By Dani Ross, Staff Writer
A ton of media attention has been focused on America’s “opioid crisis” in recent months. America has had a drug problem for as long as America has been America, so what’s so special about this time in history?
In the Journal of the National Medical Association Drs. Bowser, Fullilove and Word wrote the following as part of their submission on the heroin epidemic:
“Heroin abuse as an outcome of the prior use of painkillers increased rapidly over the past decade. This ‘new epidemic’ is unique because the new heroin users are primarily young White Americans in rural areas of virtually every state. This commentary argues that the painkiller-to-heroin transition could not be the only cause of heroin use on such a scale and that the new and old heroin epidemics are linked.
‘‘The social marketing that so successfully drove the old heroin epidemic has innovated and expanded due to the use of cell-phones, text messaging and the ‘dark web’ which requires a Tor browser, and software that allows one to communicate with encrypted sites without detection.
‘‘Central city gentrification has forced traffickers to take advantage of larger and more lucrative markets. A second outcome is that urban black and Latino communities are no longer needed as heroin stages areas for suburban and exurban illicit drug distribution. Drug dealing can be done directly in predominantly white suburbs and rural areas without the accompanying violence associated with the old epidemic.
‘‘Denial of the link between the new and old heroin epidemics racially segregates heroin users and more proactive prevention and treatment in the new epidemic than in the old. It also cuts off a half-century of knowledge about the supply-side of heroin drug dealing and the inevitable public policy measures that will have to be implemented to effectively slow and stop both the old and new epidemic.”
If the painkiller-to-heroin pipeline is to be blamed for this latest wave of overdoses, then why aren’t the people that provide the painkillers being prosecuted as drug-dealing kingpins?
Take the Sackler family, for instance. They are the creators and owners of the drug OxyContin. They have made billions of dollars off of this highly addictive drug and no one named Sackler has been legally punished for their role in killing hundreds of thousands of Americans.
Interestingly enough, Arthur Sackler, the elder brother of the three brothers from Brooklyn, made his first pot of money by changing the way drugs were marketed. He was the first to introduce print media advertising into the pharmaceutical marketing plans.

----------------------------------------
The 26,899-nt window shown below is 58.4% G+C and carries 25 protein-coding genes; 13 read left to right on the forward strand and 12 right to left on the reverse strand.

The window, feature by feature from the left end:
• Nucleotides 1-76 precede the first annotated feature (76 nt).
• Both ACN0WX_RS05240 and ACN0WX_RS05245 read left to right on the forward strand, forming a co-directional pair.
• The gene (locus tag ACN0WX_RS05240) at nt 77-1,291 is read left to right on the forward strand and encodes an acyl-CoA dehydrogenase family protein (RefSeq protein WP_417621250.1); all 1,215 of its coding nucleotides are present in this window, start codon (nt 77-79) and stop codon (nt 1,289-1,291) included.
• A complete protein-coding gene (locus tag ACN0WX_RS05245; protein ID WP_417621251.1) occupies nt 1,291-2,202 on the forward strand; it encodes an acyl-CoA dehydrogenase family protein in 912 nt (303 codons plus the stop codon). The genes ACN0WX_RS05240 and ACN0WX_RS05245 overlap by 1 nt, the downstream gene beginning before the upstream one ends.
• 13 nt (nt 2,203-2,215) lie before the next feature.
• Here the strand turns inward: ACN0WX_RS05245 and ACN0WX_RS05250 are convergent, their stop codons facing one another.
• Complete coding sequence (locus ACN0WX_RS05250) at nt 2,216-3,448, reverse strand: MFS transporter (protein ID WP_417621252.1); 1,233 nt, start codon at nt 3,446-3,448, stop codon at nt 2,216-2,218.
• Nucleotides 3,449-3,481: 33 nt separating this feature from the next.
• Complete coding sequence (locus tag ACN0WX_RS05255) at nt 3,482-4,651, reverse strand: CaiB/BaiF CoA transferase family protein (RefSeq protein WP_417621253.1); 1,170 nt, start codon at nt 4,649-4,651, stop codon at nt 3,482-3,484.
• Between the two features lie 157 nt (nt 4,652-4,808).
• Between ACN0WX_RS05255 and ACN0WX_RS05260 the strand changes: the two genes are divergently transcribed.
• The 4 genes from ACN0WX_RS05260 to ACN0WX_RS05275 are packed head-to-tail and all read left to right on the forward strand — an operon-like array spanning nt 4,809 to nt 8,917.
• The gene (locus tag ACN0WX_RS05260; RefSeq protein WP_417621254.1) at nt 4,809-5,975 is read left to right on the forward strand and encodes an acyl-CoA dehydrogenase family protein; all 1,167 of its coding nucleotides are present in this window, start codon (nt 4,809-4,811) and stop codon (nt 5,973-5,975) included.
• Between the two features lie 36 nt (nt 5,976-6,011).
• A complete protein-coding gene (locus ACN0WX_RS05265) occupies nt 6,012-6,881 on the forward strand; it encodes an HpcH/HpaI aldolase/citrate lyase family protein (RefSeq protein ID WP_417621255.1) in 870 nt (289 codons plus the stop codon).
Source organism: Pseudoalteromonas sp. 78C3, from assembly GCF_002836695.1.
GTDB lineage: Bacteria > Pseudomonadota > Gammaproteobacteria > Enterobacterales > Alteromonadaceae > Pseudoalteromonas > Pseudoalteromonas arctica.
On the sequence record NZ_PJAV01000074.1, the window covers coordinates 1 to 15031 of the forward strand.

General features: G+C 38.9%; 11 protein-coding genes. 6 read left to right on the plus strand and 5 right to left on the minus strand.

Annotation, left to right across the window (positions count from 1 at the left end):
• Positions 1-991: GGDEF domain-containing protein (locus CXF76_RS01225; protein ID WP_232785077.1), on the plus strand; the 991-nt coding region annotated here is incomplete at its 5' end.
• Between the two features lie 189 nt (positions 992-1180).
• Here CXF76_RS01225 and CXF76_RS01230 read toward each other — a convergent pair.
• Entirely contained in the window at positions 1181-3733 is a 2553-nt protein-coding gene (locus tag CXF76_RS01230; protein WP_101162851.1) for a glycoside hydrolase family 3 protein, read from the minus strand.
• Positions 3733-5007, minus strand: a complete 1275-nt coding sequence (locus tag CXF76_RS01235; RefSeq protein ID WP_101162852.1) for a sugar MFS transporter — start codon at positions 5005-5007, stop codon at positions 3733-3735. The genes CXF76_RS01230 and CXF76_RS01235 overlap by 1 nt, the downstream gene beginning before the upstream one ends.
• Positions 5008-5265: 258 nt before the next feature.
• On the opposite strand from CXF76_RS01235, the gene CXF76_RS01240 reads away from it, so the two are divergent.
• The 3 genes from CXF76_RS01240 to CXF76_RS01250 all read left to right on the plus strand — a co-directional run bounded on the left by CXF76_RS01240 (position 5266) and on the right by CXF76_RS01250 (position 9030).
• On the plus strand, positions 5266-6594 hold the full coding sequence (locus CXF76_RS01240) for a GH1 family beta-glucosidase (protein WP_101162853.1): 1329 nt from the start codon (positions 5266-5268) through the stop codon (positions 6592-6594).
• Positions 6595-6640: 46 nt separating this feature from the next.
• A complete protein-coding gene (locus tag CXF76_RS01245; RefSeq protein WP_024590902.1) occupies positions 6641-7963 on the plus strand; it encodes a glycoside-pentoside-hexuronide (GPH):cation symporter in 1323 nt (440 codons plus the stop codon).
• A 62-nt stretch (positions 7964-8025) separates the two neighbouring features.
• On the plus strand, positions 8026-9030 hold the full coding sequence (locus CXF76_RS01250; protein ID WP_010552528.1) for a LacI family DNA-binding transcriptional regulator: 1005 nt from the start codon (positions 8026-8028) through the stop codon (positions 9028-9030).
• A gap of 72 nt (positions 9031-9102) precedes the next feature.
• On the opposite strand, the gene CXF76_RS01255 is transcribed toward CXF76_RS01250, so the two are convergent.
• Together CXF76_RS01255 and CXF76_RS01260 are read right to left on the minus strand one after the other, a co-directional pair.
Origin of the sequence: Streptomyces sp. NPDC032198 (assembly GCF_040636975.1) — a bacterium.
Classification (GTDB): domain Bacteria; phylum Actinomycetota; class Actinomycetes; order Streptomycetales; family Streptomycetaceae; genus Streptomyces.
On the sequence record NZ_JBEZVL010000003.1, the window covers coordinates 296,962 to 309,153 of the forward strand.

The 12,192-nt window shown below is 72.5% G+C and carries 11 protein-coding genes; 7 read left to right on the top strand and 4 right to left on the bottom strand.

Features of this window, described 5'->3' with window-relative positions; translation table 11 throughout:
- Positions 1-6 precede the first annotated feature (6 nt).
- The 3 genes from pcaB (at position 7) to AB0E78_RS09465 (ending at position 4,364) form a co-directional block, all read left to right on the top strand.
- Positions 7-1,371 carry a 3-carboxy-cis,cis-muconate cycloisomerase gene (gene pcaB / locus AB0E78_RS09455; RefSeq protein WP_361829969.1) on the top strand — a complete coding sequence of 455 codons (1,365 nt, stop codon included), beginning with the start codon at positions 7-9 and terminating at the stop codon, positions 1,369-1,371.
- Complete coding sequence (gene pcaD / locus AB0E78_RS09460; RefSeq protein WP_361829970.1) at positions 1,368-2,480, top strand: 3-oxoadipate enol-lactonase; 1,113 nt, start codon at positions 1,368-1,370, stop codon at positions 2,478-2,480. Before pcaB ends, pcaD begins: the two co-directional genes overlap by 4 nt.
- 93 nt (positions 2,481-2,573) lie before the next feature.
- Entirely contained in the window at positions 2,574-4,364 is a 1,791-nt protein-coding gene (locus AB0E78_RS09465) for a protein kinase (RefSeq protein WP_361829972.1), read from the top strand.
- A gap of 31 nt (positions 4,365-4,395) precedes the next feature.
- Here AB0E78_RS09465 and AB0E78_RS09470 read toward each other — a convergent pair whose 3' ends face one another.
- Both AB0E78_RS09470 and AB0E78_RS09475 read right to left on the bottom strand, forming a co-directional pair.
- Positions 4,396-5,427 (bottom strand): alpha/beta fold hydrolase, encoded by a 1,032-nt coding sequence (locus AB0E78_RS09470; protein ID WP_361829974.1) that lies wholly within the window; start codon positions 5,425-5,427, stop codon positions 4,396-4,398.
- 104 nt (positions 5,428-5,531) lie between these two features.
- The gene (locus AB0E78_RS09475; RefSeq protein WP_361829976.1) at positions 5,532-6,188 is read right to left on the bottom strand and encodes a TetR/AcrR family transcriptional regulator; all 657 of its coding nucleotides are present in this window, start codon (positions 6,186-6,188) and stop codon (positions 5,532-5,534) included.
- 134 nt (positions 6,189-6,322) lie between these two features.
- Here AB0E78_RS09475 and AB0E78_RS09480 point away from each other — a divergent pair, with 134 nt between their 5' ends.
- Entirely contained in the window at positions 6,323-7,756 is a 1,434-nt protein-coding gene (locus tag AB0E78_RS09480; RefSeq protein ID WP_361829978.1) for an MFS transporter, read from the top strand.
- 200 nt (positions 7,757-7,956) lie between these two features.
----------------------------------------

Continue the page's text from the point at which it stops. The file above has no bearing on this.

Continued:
In the 1960s Sackler made a small fortune pushing the drug Valium. He then took his earnings and turned to manufacturing drugs himself.
The Sacklers are the sole owners of Purdue Pharmaceuticals, a manufacturer of OxyContin. Purdue Pharma has offices both in Durham and Wilson.
Private industry is not the only entity to blame. The American government has a major role in this crisis as well. As recently as 2016, drug industry-backed legislation passed that limits the power of drug enforcement agencies to intervene in cases where large shipments of opioids are delivered to pharmacies known to supply the black market.
The drug industry contributed $1.5 million to the 23 Congressional sponsors of the Ensuring Patient Access and Drug Enforcement Act that made this loophole possible.
The current opioid epidemic is killing every three weeks the same number of people who lost their lives in the attacks of 9-11, according to President Trump’s Commission on Combating Drug Addiction.
Also, we constantly watch commercials that feature smiling actors having a great quality of life while promoting a certain drug. The joyful music is playing in the background and flashes of bright colors and family gatherings of joyous occasions are meant to distract you from the myriad of horrible side effects that the drug has.
But play close attention because the devil is in the details. Many of the legal drugs on the market today have a side effect of death.
Pharmaceutical companies spend millions of dollars on research and development to create more addictive products. The more addictive the product, the more money coming in.
Doctors learn how to apply the pharmaceutical product to illnesses to keep money coming in.
Street dealers skip the formality and profit off the addictive properties of drugs directly.
The pharmaceutical company, doctor and street dealer all play a role in this crisis. The only difference is that the lower you are on the food chain, the more likely you are to go to jail if caught.